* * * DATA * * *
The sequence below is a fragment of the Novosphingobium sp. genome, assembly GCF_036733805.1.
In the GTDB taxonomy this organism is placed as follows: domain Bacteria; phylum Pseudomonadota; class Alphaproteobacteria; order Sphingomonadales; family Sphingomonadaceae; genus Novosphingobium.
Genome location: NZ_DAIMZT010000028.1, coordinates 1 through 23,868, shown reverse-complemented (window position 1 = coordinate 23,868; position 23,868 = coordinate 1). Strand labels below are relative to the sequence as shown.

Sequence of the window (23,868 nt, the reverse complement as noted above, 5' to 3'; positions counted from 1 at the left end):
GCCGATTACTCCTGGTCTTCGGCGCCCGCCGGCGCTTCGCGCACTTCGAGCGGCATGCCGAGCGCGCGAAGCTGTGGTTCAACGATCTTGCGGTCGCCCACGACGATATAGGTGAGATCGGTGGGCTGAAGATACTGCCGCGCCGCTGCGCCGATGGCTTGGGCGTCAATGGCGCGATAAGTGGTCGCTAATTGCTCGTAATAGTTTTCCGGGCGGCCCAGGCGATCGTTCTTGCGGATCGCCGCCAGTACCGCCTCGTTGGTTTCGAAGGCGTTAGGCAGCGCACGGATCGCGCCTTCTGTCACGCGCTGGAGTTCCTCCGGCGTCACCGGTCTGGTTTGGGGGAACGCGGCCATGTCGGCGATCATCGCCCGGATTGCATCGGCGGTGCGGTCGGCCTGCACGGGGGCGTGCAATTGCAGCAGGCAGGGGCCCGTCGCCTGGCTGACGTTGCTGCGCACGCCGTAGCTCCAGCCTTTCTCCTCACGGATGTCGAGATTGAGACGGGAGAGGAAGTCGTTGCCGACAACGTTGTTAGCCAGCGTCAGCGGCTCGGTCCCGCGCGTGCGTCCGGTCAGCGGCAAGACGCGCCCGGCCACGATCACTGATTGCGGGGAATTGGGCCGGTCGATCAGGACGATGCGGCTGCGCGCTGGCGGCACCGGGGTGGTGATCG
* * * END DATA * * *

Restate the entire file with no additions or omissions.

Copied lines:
The sequence below is a fragment of the Novosphingobium sp. genome, assembly GCF_036733805.1.
In the GTDB taxonomy this organism is placed as follows: domain Bacteria; phylum Pseudomonadota; class Alphaproteobacteria; order Sphingomonadales; family Sphingomonadaceae; genus Novosphingobium.
Genome location: NZ_DAIMZT010000028.1, coordinates 1 through 23,868, shown reverse-complemented (window position 1 = coordinate 23,868; position 23,868 = coordinate 1). Strand labels below are relative to the sequence as shown.

Sequence of the window (23,868 nt, the reverse complement as noted above, 5' to 3'; positions counted from 1 at the left end):
GCCGATTACTCCTGGTCTTCGGCGCCCGCCGGCGCTTCGCGCACTTCGAGCGGCATGCCGAGCGCGCGAAGCTGTGGTTCAACGATCTTGCGGTCGCCCACGACGATATAGGTGAGATCGGTGGGCTGAAGATACTGCCGCGCCGCTGCGCCGATGGCTTGGGCGTCAATGGCGCGATAAGTGGTCGCTAATTGCTCGTAATAGTTTTCCGGGCGGCCCAGGCGATCGTTCTTGCGGATCGCCGCCAGTACCGCCTCGTTGGTTTCGAAGGCGTTAGGCAGCGCACGGATCGCGCCTTCTGTCACGCGCTGGAGTTCCTCCGGCGTCACCGGTCTGGTTTGGGGGAACGCGGCCATGTCGGCGATCATCGCCCGGATTGCATCGGCGGTGCGGTCGGCCTGCACGGGGGCGTGCAATTGCAGCAGGCAGGGGCCCGTCGCCTGGCTGACGTTGCTGCGCACGCCGTAGCTCCAGCCTTTCTCCTCACGGATGTCGAGATTGAGACGGGAGAGGAAGTCGTTGCCGACAACGTTGTTAGCCAGCGTCAGCGGCTCGGTCCCGCGCGTGCGTCCGGTCAGCGGCAAGACGCGCCCGGCCACGATCACTGATTGCGGGGAATTGGGCCGGTCGATCAGGACGATGCGGCTGCGCGCTGGCGGCACCGGGGTGGTGATCG